The best letters of recommendation highlight specific examples and skill sets that show your ability to succeed in the MBA program you are applying to and beyond. The better your recommender knows you, the more authentic this letter will be.
Though professional supervisors are typically the best choice to write your letters of recommendation, there are a few exceptions. If you have devoted a significant amount of time to an activity outside of work, such as a leadership position at a charitable organization, you may consider asking a supervisor or colleague in this organization to write on your behalf.
Similarly, if you cannot tell your supervisor you are applying for an MBA or you do not work closely with one particular person, you might consider seeking out a non-professional reference.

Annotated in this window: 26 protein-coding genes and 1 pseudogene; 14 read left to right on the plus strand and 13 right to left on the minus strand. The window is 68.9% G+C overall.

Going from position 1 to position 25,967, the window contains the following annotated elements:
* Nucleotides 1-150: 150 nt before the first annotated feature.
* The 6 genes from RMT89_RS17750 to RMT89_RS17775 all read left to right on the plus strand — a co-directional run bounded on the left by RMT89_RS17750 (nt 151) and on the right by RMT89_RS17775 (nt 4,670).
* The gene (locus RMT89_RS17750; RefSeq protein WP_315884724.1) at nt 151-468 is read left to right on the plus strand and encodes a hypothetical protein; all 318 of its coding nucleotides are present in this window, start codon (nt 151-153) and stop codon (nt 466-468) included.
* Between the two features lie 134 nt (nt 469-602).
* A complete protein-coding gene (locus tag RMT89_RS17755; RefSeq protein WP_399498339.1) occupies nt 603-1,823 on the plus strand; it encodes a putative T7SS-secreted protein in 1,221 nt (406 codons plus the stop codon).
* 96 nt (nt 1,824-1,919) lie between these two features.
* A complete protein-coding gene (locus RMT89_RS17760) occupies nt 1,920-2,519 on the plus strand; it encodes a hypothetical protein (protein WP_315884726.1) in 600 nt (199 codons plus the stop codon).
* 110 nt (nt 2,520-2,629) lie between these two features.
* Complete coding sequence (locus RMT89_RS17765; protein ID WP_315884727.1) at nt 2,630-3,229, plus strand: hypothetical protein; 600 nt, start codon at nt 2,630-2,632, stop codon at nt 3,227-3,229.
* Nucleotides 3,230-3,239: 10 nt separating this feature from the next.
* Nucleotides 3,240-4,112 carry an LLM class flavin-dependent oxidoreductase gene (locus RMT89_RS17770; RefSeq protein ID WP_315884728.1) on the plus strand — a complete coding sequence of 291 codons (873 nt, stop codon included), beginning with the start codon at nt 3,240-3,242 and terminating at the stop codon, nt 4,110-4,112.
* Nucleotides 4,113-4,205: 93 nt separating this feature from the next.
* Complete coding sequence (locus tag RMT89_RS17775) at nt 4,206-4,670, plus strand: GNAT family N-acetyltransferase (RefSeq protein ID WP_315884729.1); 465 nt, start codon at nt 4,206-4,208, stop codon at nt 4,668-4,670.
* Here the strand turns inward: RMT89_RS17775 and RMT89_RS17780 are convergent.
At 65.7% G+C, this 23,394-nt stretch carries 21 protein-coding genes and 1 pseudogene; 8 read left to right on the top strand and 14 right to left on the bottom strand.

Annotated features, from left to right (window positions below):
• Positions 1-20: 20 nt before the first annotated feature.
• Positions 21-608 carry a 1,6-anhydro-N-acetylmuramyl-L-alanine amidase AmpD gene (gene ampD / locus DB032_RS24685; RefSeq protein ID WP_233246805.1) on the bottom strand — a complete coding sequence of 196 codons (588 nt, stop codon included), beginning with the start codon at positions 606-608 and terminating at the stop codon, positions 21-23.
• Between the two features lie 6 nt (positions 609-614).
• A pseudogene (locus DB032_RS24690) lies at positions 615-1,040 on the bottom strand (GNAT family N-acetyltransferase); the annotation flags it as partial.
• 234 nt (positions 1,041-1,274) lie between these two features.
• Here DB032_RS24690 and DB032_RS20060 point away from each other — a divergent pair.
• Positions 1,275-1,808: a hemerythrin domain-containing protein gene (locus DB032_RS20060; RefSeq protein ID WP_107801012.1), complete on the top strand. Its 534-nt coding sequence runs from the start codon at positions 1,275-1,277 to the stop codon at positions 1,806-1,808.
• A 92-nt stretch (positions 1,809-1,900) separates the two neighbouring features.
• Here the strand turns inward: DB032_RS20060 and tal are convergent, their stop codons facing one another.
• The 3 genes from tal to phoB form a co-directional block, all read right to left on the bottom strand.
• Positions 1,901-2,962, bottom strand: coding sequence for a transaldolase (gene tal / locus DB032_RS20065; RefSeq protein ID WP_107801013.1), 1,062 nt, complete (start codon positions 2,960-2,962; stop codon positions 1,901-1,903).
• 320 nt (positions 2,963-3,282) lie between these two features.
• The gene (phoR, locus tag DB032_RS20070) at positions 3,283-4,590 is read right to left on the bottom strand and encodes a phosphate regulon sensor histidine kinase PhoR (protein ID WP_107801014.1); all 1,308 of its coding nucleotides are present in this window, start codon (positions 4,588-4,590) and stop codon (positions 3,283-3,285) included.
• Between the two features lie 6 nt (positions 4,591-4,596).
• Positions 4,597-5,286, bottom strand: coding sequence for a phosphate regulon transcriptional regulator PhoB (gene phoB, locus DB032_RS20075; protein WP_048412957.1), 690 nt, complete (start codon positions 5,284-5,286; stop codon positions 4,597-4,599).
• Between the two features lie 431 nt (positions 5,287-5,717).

3. Demonstrate genuine interest in the program
Be sure that you engage properly with the schools you are applying to. Even though visiting campuses may not be feasible in the current climate, there are still many ways that you can connect with your target MBA programs. Attending online events and interacting with the schools you are applying to will provide valuable material to make your applications stand out.
Since admissions directors may be more difficult to get in touch with, students and alumni are often the most valuable resources. Networking with those from your target programs will equip you with the tools to convince the admissions committee that you are genuinely interested in their school.
Rather than using vague, over-the-top praise, thoughtfully share elements of a school’s program that you are hoping to avail yourself of. Make sure that these elements are specific to you and make sense in relation to your background and goals.
4. Answer the question directly
Although it is important to articulate your desire to attend a given MBA program, do not spend an entire essay professing your love for the school. Instead, focus on what the question asks.
Think about what is being asked and why they are asking it. The best answers will consider both.